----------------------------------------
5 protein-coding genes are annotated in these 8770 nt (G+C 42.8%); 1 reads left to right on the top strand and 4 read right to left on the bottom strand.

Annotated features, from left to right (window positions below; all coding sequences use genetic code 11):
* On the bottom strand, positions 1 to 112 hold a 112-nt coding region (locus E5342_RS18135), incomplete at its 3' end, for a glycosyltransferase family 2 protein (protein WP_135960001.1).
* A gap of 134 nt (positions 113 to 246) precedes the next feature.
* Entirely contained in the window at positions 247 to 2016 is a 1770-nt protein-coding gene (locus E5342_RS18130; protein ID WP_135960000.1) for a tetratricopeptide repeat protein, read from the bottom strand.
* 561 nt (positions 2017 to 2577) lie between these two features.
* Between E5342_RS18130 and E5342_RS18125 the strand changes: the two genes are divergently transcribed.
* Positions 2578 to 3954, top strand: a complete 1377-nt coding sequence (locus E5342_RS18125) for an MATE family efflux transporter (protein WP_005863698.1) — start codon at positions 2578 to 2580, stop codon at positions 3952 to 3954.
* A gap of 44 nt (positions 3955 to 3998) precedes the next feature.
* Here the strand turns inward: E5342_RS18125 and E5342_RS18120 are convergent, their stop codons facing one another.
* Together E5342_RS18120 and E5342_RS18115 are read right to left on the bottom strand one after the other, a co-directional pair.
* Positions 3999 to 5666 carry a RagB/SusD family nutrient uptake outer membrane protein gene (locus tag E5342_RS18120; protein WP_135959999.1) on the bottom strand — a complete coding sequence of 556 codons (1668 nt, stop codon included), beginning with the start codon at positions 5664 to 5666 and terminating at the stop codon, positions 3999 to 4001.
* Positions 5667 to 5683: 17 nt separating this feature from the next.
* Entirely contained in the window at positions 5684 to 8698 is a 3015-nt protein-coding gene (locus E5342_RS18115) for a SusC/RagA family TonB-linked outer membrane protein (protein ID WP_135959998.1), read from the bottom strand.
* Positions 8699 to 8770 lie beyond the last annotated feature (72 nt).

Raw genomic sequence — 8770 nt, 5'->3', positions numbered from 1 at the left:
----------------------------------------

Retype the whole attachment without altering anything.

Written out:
5 protein-coding genes are annotated in these 8770 nt (G+C 42.8%); 1 reads left to right on the top strand and 4 read right to left on the bottom strand.

Annotated features, from left to right (window positions below; all coding sequences use genetic code 11):
* On the bottom strand, positions 1 to 112 hold a 112-nt coding region (locus E5342_RS18135), incomplete at its 3' end, for a glycosyltransferase family 2 protein (protein WP_135960001.1).
* A gap of 134 nt (positions 113 to 246) precedes the next feature.
* Entirely contained in the window at positions 247 to 2016 is a 1770-nt protein-coding gene (locus E5342_RS18130; protein ID WP_135960000.1) for a tetratricopeptide repeat protein, read from the bottom strand.
* 561 nt (positions 2017 to 2577) lie between these two features.
* Between E5342_RS18130 and E5342_RS18125 the strand changes: the two genes are divergently transcribed.
* Positions 2578 to 3954, top strand: a complete 1377-nt coding sequence (locus E5342_RS18125) for an MATE family efflux transporter (protein WP_005863698.1) — start codon at positions 2578 to 2580, stop codon at positions 3952 to 3954.
* A gap of 44 nt (positions 3955 to 3998) precedes the next feature.
* Here the strand turns inward: E5342_RS18125 and E5342_RS18120 are convergent, their stop codons facing one another.
* Together E5342_RS18120 and E5342_RS18115 are read right to left on the bottom strand one after the other, a co-directional pair.
* Positions 3999 to 5666 carry a RagB/SusD family nutrient uptake outer membrane protein gene (locus tag E5342_RS18120; protein WP_135959999.1) on the bottom strand — a complete coding sequence of 556 codons (1668 nt, stop codon included), beginning with the start codon at positions 5664 to 5666 and terminating at the stop codon, positions 3999 to 4001.
* Positions 5667 to 5683: 17 nt separating this feature from the next.
* Entirely contained in the window at positions 5684 to 8698 is a 3015-nt protein-coding gene (locus E5342_RS18115) for a SusC/RagA family TonB-linked outer membrane protein (protein ID WP_135959998.1), read from the bottom strand.
* Positions 8699 to 8770 lie beyond the last annotated feature (72 nt).

Raw genomic sequence — 8770 nt, 5'->3', positions numbered from 1 at the left: